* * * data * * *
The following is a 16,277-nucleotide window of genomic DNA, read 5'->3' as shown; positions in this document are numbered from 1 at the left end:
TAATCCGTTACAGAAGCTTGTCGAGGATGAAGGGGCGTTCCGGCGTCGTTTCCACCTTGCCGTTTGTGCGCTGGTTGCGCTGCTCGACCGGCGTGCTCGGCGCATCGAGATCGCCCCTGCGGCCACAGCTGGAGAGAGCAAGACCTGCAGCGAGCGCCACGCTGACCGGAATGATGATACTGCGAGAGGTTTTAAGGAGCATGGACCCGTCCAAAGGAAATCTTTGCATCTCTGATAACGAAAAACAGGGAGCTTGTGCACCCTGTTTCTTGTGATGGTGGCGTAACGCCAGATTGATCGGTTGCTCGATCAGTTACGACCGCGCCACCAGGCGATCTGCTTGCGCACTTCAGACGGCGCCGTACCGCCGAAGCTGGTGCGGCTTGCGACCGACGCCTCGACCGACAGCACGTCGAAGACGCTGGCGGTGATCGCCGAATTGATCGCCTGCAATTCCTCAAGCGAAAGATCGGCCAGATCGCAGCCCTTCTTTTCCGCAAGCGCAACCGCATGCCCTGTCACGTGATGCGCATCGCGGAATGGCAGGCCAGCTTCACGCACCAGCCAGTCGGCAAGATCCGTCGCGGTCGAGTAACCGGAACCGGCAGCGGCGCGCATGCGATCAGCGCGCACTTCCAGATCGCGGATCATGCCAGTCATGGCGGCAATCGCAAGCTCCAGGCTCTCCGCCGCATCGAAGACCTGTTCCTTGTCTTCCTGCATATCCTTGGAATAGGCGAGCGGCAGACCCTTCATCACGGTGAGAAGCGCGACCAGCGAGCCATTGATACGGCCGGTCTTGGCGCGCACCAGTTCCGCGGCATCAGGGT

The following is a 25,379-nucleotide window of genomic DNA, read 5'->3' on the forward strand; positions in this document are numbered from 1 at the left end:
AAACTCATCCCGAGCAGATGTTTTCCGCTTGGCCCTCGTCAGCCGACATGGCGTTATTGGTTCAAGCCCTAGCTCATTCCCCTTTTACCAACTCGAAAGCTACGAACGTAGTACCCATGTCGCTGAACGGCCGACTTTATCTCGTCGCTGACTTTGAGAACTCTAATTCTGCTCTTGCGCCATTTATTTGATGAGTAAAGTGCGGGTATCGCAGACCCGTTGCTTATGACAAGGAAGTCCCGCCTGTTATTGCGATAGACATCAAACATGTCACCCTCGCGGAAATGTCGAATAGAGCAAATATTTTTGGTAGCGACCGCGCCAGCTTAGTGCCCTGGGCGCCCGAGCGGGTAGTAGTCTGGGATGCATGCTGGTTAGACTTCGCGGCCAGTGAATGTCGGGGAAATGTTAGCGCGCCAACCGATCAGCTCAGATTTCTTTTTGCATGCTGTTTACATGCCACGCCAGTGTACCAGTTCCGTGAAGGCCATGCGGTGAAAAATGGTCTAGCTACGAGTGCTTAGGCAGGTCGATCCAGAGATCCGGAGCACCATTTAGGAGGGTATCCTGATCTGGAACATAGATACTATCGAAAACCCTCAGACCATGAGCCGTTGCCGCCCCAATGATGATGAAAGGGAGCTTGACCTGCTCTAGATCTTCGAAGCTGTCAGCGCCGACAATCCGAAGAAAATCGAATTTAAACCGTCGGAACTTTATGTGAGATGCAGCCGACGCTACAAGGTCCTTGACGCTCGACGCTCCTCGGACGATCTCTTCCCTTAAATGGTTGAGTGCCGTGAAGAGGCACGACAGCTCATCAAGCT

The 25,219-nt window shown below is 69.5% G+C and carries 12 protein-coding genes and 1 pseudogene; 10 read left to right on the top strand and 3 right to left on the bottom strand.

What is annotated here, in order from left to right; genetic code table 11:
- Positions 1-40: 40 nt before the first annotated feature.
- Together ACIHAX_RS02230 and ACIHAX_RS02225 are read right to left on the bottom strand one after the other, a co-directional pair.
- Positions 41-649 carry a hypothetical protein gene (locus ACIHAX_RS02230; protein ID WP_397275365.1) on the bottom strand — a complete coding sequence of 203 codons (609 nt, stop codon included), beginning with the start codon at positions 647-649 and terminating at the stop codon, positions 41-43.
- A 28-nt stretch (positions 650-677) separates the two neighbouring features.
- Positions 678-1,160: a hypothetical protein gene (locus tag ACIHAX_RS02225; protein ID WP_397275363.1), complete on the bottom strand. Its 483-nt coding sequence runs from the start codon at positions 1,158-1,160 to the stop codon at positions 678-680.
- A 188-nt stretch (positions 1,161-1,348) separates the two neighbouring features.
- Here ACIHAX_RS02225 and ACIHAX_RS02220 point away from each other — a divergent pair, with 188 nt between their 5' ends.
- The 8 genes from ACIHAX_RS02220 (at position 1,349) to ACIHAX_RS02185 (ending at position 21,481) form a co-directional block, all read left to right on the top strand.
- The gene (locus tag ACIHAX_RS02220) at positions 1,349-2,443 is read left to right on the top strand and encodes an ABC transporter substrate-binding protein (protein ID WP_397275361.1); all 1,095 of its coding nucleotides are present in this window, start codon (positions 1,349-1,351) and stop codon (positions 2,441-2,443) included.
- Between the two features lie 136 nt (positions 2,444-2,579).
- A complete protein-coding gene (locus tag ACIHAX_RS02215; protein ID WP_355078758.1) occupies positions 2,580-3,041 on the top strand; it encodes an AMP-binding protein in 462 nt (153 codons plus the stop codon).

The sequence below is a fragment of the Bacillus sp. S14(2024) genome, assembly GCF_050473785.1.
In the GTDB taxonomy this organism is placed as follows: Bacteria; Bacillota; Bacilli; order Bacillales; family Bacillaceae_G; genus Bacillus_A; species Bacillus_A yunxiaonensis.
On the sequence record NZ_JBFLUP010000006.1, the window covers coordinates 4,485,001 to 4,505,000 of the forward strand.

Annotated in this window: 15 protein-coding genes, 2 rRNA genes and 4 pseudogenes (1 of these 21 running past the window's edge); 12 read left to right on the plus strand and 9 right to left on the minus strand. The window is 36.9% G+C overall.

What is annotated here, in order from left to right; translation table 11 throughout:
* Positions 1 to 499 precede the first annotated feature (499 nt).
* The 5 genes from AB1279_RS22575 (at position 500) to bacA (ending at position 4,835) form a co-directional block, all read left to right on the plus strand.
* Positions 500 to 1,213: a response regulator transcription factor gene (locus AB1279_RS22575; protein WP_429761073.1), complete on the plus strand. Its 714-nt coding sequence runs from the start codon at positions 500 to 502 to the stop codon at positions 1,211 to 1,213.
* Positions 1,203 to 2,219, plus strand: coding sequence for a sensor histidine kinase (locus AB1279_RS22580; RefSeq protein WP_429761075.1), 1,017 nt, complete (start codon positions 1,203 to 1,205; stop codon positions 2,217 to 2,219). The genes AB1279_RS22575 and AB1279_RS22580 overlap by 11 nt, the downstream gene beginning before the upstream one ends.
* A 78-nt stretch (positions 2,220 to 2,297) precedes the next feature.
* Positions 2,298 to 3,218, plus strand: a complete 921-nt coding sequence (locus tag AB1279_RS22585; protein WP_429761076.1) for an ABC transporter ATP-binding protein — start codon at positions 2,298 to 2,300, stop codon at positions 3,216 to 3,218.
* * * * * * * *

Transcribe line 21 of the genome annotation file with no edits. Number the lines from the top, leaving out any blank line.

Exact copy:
Annotated in this window: 15 protein-coding genes, 2 rRNA genes and 4 pseudogenes (1 of these 21 running past the window's edge); 12 read left to right on the plus strand and 9 right to left on the minus strand. The window is 36.9% G+C overall.